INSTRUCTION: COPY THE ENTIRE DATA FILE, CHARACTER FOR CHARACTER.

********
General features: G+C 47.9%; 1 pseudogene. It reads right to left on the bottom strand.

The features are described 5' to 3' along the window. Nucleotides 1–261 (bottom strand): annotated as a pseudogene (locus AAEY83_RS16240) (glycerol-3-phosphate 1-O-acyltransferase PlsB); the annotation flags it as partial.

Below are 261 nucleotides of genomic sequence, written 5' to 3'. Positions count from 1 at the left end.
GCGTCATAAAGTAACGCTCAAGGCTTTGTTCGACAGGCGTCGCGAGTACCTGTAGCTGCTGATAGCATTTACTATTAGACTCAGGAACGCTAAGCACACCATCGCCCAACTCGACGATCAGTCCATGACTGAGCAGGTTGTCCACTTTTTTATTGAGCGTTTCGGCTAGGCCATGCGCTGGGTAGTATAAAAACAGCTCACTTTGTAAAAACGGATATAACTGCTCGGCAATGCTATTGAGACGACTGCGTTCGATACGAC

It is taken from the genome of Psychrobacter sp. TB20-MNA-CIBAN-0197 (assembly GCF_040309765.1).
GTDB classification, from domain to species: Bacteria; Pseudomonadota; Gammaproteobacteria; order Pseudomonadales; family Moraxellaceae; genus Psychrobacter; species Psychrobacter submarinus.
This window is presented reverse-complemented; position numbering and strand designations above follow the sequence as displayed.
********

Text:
General features: G+C 47.9%; 1 pseudogene. It reads right to left on the bottom strand.

The features are described 5' to 3' along the window. Nucleotides 1–261 (bottom strand): annotated as a pseudogene (locus AAEY83_RS16240) (glycerol-3-phosphate 1-O-acyltransferase PlsB); the annotation flags it as partial.

Below are 261 nucleotides of genomic sequence, written 5' to 3'. Positions count from 1 at the left end.
GCGTCATAAAGTAACGCTCAAGGCTTTGTTCGACAGGCGTCGCGAGTACCTGTAGCTGCTGATAGCATTTACTATTAGACTCAGGAACGCTAAGCACACCATCGCCCAACTCGACGATCAGTCCATGACTGAGCAGGTTGTCCACTTTTTTATTGAGCGTTTCGGCTAGGCCATGCGCTGGGTAGTATAAAAACAGCTCACTTTGTAAAAACGGATATAACTGCTCGGCAATGCTATTGAGACGACTGCGTTCGATACGAC

It is taken from the genome of Psychrobacter sp. TB20-MNA-CIBAN-0197 (assembly GCF_040309765.1).
GTDB classification, from domain to species: Bacteria; Pseudomonadota; Gammaproteobacteria; order Pseudomonadales; family Moraxellaceae; genus Psychrobacter; species Psychrobacter submarinus.
This window is presented reverse-complemented; position numbering and strand designations above follow the sequence as displayed.